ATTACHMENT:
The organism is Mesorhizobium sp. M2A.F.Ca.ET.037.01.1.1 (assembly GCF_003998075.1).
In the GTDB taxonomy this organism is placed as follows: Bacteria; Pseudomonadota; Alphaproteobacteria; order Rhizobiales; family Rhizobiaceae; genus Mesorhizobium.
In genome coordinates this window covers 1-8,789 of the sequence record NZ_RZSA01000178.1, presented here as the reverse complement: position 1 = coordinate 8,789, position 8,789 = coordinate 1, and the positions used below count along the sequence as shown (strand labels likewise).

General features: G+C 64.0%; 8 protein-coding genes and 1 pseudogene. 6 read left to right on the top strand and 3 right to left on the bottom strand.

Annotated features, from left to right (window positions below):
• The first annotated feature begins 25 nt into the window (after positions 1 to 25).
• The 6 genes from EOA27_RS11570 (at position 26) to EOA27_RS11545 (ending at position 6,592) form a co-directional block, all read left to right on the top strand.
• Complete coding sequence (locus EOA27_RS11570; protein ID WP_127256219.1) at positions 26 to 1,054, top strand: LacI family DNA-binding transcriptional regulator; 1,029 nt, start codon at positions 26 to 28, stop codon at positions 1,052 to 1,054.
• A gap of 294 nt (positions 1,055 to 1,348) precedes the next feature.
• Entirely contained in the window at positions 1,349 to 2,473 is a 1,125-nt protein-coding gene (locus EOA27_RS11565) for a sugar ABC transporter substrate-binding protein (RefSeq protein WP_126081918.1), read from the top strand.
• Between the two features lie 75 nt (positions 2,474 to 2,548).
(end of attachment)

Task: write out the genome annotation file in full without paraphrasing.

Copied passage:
The organism is Mesorhizobium sp. M2A.F.Ca.ET.037.01.1.1 (assembly GCF_003998075.1).
In the GTDB taxonomy this organism is placed as follows: Bacteria; Pseudomonadota; Alphaproteobacteria; order Rhizobiales; family Rhizobiaceae; genus Mesorhizobium.
In genome coordinates this window covers 1-8,789 of the sequence record NZ_RZSA01000178.1, presented here as the reverse complement: position 1 = coordinate 8,789, position 8,789 = coordinate 1, and the positions used below count along the sequence as shown (strand labels likewise).

General features: G+C 64.0%; 8 protein-coding genes and 1 pseudogene. 6 read left to right on the top strand and 3 right to left on the bottom strand.

Annotated features, from left to right (window positions below):
• The first annotated feature begins 25 nt into the window (after positions 1 to 25).
• The 6 genes from EOA27_RS11570 (at position 26) to EOA27_RS11545 (ending at position 6,592) form a co-directional block, all read left to right on the top strand.
• Complete coding sequence (locus EOA27_RS11570; protein ID WP_127256219.1) at positions 26 to 1,054, top strand: LacI family DNA-binding transcriptional regulator; 1,029 nt, start codon at positions 26 to 28, stop codon at positions 1,052 to 1,054.
• A gap of 294 nt (positions 1,055 to 1,348) precedes the next feature.
• Entirely contained in the window at positions 1,349 to 2,473 is a 1,125-nt protein-coding gene (locus EOA27_RS11565) for a sugar ABC transporter substrate-binding protein (RefSeq protein WP_126081918.1), read from the top strand.
• Between the two features lie 75 nt (positions 2,474 to 2,548).